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Manny Machado on the Orioles: "I hope they keep me here for long-term"

The Orioles are still going to have to come up with a lot of money to sign Manny Machado long into the future, but it's encouraging when he says of the O's: "I hope they keep me here for long-term."

For a minute on Tuesday morning, the sun broke through the clouds in the Baltimore area, shining down golden rays of hope on every Orioles fan who was paying attention. Then a chorus from above began to sing in the voice of Manny Machado, and this is what they said: "I hope (the Orioles) keep me here a long time."

This offseason, one of the biggest anxieties for O's fans has not been a question that will face the team in 2016. Looming three years in the distance, far away and yet so close, is Machado's free agency. It's hard to envision a scenario where the O's can keep the good times rolling long term. So when he made that comment to O's media as part of his remarks on Tuesday morning, that's a big load off of the chest.

It's important not to get too carried away by the remark, of course. The fact that Machado expresses some interest in sticking around in Baltimore is an important first step. If he didn't want to come back, if he was already counting up the money he might get as a free agent, he would say something different and that would be that.

A Machado who was signalling that he would peel out of Baltimore as soon as possible would sound a lot like Bryce Harper sounded when musing about his own free agency period that's three seasons down the road. Harper was asked by a New York reporter, had he ever thought about being on the Yankees? Because if you write for the New York Post, you think that's a good question, I guess. Never mind the douchiness inherent in the inquiry. Check out Harper's response:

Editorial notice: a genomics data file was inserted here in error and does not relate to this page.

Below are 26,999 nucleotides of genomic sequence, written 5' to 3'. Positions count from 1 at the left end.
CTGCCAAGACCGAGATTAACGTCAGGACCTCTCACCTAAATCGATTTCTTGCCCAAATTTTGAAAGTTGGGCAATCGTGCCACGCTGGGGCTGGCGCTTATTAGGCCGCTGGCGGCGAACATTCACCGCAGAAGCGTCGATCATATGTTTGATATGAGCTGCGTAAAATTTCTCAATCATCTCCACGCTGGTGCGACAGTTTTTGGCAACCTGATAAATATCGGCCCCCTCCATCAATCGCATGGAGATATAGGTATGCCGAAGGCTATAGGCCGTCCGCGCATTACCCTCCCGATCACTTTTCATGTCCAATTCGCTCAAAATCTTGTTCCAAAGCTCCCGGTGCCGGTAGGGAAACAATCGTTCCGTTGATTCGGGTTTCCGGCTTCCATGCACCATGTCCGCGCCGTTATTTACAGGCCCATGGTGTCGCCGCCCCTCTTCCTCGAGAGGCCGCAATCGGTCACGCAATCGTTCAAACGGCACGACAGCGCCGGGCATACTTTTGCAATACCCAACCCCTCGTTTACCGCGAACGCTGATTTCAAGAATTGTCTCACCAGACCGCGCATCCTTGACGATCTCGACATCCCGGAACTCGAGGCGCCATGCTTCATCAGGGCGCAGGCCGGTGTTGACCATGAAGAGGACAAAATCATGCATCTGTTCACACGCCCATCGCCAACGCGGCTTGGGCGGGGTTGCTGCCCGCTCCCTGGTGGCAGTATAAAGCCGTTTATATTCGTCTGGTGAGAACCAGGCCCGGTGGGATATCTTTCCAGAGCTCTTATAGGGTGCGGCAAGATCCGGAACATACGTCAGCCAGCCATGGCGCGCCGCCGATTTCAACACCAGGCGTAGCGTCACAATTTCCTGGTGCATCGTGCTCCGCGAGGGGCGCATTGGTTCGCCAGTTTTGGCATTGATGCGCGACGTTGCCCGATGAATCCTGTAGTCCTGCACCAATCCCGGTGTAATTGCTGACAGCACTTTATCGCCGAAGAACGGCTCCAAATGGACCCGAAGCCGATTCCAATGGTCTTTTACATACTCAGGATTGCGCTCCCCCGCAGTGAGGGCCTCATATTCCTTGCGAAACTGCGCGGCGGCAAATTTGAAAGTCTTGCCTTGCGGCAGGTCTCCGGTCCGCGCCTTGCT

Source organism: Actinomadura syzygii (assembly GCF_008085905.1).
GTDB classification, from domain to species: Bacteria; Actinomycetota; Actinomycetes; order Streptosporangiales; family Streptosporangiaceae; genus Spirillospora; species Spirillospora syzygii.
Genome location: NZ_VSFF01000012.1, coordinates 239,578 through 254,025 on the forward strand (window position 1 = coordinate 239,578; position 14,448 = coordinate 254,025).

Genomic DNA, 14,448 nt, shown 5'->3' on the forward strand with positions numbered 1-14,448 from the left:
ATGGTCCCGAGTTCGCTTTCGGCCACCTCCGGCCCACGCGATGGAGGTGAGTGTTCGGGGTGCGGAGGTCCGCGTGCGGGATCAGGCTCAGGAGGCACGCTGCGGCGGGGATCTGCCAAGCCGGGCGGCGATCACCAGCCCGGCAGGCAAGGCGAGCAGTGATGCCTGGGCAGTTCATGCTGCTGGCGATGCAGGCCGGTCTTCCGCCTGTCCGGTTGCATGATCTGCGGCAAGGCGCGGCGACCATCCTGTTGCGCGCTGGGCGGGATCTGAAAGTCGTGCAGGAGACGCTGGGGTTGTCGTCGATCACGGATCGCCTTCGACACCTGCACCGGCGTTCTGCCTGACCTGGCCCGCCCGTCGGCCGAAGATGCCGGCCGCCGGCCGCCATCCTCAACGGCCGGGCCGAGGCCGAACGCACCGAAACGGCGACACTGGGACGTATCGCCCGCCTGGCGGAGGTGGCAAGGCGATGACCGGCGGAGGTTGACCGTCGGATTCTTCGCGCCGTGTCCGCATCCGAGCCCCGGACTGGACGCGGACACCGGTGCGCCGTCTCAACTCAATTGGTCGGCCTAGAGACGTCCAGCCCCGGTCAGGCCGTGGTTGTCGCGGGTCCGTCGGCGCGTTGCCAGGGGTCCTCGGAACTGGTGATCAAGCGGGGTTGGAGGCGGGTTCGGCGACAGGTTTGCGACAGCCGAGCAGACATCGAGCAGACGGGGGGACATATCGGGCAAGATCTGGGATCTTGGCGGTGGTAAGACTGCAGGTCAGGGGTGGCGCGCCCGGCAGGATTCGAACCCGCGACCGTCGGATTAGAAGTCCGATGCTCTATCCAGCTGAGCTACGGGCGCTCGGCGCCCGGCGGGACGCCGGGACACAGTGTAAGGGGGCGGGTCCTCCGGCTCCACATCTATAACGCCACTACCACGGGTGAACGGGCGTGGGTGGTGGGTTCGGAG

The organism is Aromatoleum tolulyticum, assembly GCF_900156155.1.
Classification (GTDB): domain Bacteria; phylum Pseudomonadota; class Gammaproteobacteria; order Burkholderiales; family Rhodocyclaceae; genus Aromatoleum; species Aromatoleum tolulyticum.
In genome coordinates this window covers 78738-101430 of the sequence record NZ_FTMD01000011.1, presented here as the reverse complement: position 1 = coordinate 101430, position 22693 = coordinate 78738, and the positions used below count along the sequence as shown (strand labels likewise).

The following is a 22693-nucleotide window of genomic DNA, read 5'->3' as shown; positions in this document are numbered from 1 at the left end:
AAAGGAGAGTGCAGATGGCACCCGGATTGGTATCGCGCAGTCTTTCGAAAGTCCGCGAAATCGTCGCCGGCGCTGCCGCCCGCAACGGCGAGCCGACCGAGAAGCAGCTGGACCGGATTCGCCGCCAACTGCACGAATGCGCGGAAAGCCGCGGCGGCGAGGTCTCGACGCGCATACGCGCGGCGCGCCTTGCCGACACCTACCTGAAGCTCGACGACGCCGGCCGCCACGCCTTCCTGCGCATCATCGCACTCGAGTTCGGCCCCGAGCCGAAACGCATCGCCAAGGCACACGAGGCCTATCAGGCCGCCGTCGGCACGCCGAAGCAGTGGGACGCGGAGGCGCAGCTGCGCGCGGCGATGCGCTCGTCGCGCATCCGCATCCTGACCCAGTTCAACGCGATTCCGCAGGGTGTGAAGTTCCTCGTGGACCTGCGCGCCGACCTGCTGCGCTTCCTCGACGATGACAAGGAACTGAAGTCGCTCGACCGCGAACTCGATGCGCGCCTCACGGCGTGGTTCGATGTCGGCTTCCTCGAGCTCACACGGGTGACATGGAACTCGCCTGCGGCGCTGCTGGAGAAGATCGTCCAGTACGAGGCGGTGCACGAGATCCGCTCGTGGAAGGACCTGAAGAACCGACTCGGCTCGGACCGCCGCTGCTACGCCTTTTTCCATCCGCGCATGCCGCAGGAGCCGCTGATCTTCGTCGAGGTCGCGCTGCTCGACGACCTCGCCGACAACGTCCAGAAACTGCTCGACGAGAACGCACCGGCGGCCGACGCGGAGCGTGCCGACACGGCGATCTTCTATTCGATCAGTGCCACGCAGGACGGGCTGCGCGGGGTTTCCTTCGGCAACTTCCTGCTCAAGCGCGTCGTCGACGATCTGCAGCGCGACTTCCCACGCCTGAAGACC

"I have the ‘W' on my chest for the next three years. I'm very humbled to put the ‘W' on my chest each and every day. I love the nation's capital. I love DC. It gives me chills thinking about it right now. It's such a monumental town, and I look forward to playing there every single day for the next three years. That's what's on my mind right now.''

That's the polite way a player says, "I'm totally gone." He could have paid at least token lip service to wanting to stay, to hoping the Nationals are able to offer enough money to where he can stay there, something like that. Nope.

Although Machado said he hopes the Orioles keep him for a long time, he also sounded like someone who knows that won't be cheap for the O's to do. Asked about the contract given to Chris Davis, Machado told reporters that it "brings out hope" because he "knows they've got the money" to keep him around. It's going to surely be a lot of money needed.

He's not wrong that it's a positive sign about remaining here that the O's are shelling out to keep their guys. Will it happen, though? "Hopefully they come up with something and we can make something happen." Translation: He hasn't shut the door, but the O's will have to sign a big check to keep him.

No one could say Machado hasn't earned the right to expect a big payday. He's only 23 years old and he still managed to be the best player on the Orioles last year. Barring someone surprisingly passing him, or Machado suffering an injury of some kind, he'll probably be the best player on this year's and next year's Orioles, too.

Machado's not the only one hoping the O's keep him long term. Everyone else in Birdland is hoping for the same thing. It's still a long way from happening or being a sure thing, but the early signs are positive. That's still something.